“Indigenous women and girls are subjected to a complex web of structural forms of violence that are perpetrated against them by State and non-State actors in a systematic way. These intersecting forms of structural discrimination result in limited access to justice for Indigenous women and girls, and widespread impunity for perpetrators of gender-based violence against them,” reads the report on violence against Indigenous women and girls, prepared by Reem Alsalem, UN Special Rapporteur on Violence against Women. It continues, “Unfortunately, gender-based violence against Indigenous women and girls is drastically underreported and perpetrators regularly enjoy impunity. Despite the increased risk of violence, Indigenous women and girls face significant obstacles in accessing justice, either within their community or through State institutions, due to discrimination, bias, fear of stigmatization, language barriers, and re-victimization risks. As a result, Indigenous women and girls receive no remedies for the violence they experienced. They also suffer the consequences of intergenerational trauma that, left unaddressed, is transmitted to the following generations.”
Recognizing the specific challenges women have historically experienced and the role played by Indigenous women, the theme of this year’s International Day of the World's Indigenous Peoples was the “Role of Indigenous Women in the Preservation and Transmission of Indigenous Knowledge.” “Indigenous women who are environmental and human rights defenders fighting against the destructive development projects are arrested and detained for false charges, they are regarded as anti-development and treated like enemies. Women who demand culturally sensitive education for their children are regarded as ‘communists.’ The impacts of development profoundly affect both the individual and collective rights of Indigenous women,” said Joan Carling (Kankanaey), an Indigenous rights activist from the Philippines, one of the panelists at the special session on the theme.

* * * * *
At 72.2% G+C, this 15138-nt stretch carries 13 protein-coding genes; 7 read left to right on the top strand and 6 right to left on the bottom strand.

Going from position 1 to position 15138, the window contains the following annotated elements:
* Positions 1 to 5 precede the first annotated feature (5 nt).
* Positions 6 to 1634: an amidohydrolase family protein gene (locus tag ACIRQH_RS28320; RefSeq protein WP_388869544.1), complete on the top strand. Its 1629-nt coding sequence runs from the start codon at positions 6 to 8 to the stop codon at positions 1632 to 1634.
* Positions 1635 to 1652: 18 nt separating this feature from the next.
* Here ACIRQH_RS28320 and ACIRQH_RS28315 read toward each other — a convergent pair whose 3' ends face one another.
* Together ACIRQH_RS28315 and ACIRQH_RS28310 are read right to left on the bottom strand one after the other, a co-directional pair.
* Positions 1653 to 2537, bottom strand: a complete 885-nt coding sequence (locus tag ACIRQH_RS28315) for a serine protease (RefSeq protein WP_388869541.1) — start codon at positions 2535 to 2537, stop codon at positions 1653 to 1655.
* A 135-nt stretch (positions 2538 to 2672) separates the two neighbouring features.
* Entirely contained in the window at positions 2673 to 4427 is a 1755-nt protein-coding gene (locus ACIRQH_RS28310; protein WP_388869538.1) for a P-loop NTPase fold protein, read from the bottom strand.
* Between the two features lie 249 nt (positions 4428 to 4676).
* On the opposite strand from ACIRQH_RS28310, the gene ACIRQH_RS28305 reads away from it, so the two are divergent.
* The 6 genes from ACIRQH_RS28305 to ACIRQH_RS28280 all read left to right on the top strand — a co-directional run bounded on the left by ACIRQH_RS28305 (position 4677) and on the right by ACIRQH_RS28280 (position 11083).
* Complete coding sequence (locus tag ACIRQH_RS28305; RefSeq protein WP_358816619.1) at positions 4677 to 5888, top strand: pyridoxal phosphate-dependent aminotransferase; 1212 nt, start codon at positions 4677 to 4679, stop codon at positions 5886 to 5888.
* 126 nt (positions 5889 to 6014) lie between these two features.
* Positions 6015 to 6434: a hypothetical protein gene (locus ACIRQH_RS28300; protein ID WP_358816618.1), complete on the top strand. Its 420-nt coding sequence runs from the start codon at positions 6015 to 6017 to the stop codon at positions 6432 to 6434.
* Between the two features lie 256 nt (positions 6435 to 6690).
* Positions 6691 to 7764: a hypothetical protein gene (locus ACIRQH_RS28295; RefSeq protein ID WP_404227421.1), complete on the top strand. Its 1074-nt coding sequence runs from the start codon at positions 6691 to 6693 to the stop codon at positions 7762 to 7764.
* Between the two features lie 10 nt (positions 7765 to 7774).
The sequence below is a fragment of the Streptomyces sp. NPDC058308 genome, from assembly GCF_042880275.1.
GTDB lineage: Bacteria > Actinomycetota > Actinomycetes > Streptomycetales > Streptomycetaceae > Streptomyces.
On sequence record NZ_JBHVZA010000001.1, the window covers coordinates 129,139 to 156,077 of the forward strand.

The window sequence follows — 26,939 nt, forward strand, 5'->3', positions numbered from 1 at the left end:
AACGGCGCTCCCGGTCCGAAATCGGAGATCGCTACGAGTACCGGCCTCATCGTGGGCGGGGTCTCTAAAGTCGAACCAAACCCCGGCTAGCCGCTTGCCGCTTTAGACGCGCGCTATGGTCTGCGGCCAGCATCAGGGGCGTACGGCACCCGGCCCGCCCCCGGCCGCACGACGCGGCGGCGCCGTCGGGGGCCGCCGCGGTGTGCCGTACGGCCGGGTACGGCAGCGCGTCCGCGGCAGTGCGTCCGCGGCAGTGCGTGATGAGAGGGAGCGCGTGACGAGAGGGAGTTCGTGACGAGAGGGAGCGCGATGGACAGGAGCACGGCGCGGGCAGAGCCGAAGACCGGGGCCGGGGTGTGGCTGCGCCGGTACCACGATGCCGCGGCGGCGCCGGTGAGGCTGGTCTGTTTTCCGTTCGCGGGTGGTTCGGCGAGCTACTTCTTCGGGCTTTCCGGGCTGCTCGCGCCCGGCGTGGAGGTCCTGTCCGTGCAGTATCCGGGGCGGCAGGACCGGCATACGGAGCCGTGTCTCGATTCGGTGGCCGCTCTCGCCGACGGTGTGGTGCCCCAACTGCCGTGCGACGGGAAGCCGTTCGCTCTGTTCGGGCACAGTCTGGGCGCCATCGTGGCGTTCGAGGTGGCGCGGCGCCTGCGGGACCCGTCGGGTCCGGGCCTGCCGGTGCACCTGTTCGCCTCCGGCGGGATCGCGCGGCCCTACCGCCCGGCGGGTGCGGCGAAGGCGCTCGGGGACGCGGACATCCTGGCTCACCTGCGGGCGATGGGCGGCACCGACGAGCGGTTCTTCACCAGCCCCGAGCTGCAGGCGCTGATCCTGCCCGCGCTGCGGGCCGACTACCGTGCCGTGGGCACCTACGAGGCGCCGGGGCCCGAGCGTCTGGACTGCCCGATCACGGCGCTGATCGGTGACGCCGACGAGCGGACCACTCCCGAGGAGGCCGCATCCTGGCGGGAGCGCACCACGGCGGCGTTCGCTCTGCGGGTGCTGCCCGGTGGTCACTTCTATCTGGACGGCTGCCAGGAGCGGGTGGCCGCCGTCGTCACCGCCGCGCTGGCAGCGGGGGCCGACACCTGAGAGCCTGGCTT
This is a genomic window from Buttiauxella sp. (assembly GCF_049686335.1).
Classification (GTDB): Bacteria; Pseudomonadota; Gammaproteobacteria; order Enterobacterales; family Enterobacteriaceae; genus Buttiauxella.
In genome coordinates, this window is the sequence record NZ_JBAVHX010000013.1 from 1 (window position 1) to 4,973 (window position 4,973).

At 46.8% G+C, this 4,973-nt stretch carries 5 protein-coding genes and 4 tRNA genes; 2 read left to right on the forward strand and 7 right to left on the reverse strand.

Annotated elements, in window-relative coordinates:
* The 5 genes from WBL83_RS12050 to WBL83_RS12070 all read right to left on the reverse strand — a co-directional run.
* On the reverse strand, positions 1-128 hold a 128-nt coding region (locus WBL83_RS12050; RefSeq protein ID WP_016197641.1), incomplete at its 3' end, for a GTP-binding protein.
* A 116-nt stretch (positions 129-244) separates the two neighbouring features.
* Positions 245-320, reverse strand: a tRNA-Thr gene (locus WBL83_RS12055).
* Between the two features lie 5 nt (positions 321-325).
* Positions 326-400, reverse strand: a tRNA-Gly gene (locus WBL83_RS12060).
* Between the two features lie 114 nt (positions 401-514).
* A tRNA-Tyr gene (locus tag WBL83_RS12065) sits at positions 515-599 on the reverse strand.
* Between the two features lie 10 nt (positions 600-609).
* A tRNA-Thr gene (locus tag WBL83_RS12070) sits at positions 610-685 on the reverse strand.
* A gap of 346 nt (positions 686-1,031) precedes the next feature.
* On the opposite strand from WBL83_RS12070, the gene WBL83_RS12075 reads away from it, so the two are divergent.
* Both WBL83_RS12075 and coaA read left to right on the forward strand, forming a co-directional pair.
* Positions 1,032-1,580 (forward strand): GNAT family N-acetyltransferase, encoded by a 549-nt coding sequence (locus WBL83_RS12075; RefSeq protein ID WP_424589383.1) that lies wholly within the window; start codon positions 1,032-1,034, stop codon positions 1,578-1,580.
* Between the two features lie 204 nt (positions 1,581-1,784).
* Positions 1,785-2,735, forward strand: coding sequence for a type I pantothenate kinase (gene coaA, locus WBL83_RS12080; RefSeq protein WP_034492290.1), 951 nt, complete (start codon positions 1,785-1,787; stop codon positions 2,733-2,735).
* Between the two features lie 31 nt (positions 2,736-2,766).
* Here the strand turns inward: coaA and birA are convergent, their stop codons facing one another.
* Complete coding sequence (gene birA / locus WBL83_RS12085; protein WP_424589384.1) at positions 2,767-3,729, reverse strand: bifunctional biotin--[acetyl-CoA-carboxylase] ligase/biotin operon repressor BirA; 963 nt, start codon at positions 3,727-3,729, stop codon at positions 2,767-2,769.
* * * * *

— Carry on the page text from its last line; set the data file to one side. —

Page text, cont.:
Carling further explained how the eviction of Indigenous women from their lands destroys social cohesion and causes them to be more vulnerable to different forms of violence. Thus, if society is to advance, we need to change our attitudes and treatment of Indigenous women. “When Indigenous women are evicted from their lands and territories because of development projects such as agri-business, mining, energy, infrastructure, and commercial tourism, these not only result in violations of their Indigenous women’s rights over land, territories, and resources, but also weakens the role of Indigenous women in resource conservation and management including sustainable food systems,” she said.
International Decade of Indigenous Languages (2022-2032)
The UN General Assembly proclaimed 2022-2032 as the International Decade of Indigenous Languages to draw attention to the critical loss of Indigenous languages and the urgent need to revitalize and promote them, take urgent steps on national and international levels, and call upon States to promote the effective and meaningful participation of Indigenous Peoples in leading and holding activities to mark the decade and to create new Indigenous language speakers. UNESCO has been tasked to act as a lead UN agency in collaboration with the Department of Economic and Social Affairs.
As the world embarks on a 10-year journey to strengthen the global commitment for the preservation, revitalization, and promotion of Indigenous languages globally, EMRIP organized a panel discussion focusing on the International Decade on Indigenous Languages and the implementation of the global action plan, which is a key strategic framework guiding joint actions at all levels throughout the Decade.
“We need to ensure that everyone has a right and freedom to express themselves in the language of their choice, because language allows us to interact and convey our thoughts and to learn from each other. Language also helps us to maintain, safeguard, and transmit our histories, identities, and centuries-old wisdom,” said Irmgarda Kasinskaite-Buddenberg, Advisor for Communication and Information at UNESCO. “Through language we build our common and resilient future together. Therefore, supporting Indigenous languages is a key to addressing challenges faced by Indigenous Peoples and therefore to ensure the protection of rights.”
In March 2021, UNESCO established a global taskforce for making a decade-long action plan and to provide guidance to implement the action plan. The International Decade of Indigenous Languages decade provides a unique opportunity for tangible and long-term action of all stakeholders. But, as Binota Moy Dhamai, Chairperson of EMRIP, summarized, “The action plan can best be achieved only if there is effective partnership with and meaningful participation of Indigenous Peoples in the activities undertaken aiming to preserve, revitalize, and promote Indigenous languages. The objective of the Decade can be achieved only through the joined, coherent, and well-coordinated efforts of all stakeholders who share the same vision and work together for common objectives.”
For more on the Expert Mechanism on the Rights of Indigenous Peoples visit: https://www.ohchr.org/en/hrc-subsidiaries/expert-mechanism-on-indigenous-peoples.